Right-wing pundits would sooner choke Rachael Ray with a keffiyeh scarf than leave her alone to drown herself in all that extra virgin olive oil she likes to splash on her so-called 30-minute TV meals.
Ray, the affable, pleasantly ordinary-looking TV chef and eponymous magazine maven, was blasted recently when she showed up in a Dunkin' Donuts iced coffee ad wearing what looked like a keffiyeh, a traditional Arab headdress. Dunkin Donuts yanked the ad Saturday after the likes of blogger/ commentator Michelle Malkin wrote that the keffiyeh "has come to symbolize murderous Palestinian jihad. Popularized by Yasser Arafat and a regular adornment of Muslim terrorists appearing in beheading and hostage-taking videos, the apparel has been mainstreamed by both ignorant (and not-so-ignorant) fashion designers, celebrities and left-wing icons.''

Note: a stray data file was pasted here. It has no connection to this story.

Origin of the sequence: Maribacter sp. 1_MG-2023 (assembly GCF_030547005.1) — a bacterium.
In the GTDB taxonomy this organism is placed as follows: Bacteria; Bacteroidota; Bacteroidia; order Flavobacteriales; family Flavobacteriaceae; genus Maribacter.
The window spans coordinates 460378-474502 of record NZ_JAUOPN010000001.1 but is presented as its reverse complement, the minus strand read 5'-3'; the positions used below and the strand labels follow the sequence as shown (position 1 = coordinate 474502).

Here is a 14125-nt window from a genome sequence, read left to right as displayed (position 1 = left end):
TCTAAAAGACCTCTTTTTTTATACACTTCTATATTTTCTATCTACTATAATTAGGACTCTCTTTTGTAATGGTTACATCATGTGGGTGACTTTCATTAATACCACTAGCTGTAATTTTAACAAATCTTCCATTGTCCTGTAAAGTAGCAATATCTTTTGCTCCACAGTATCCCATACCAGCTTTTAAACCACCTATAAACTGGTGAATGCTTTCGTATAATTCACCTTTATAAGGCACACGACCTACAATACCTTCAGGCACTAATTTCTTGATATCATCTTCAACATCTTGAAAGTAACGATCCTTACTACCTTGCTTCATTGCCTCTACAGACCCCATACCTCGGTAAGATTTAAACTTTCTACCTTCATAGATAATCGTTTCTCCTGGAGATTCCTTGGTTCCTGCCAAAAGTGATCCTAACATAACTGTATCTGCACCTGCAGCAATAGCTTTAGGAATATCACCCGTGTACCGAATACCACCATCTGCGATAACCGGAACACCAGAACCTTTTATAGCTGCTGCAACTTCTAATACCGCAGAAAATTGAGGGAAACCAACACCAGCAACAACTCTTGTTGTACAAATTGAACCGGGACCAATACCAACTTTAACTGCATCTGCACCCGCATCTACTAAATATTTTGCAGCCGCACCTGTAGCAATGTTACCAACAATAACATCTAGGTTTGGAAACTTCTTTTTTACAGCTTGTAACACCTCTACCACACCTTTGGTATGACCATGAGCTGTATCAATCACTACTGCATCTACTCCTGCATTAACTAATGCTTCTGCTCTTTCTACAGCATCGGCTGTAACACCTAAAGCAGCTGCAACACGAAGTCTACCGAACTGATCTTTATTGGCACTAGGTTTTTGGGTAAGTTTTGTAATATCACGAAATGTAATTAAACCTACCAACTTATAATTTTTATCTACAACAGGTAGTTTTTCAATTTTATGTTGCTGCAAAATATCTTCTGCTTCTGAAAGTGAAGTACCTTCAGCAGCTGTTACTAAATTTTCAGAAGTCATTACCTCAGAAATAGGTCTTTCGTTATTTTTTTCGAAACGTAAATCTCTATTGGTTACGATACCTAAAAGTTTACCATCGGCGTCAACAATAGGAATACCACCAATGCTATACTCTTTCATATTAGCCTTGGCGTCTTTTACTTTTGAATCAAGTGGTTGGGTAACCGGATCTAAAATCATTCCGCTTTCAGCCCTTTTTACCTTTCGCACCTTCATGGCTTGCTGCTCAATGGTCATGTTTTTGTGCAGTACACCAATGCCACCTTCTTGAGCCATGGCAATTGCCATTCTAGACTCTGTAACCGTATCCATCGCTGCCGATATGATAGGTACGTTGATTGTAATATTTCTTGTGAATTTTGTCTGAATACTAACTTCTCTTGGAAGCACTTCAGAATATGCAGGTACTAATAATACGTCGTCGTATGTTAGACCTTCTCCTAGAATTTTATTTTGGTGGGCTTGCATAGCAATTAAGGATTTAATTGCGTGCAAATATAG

Too bad Dunkin' Donuts had to give in to the racists out there who deem anything emanating from Arab culture as evil -- even a scarf. These are the same people who insist Barack Obama is Muslim (yep, they're still doing it), as if being Muslim, which he clearly is not, is such a horrible thing.
Yes, America is still coming to terms with the horror of 9/11, carried out by Islamic terrorists. But the continued demonizing of everyday people of Arab descent and those who practice Islam in response to that terror is xenophobic.
"It seems like anti-Arab, anti-Muslim bigoted expression is the last frontier of accepted bigotry," said Ahmed Rehab, spokesman for the Council on American-Islamic Relations. "There is still racism against African Americans, Latinos and other ethnicities, but the average person would think twice about making their racist feelings public. Not so with Muslims and Arabs. We need to move beyond that."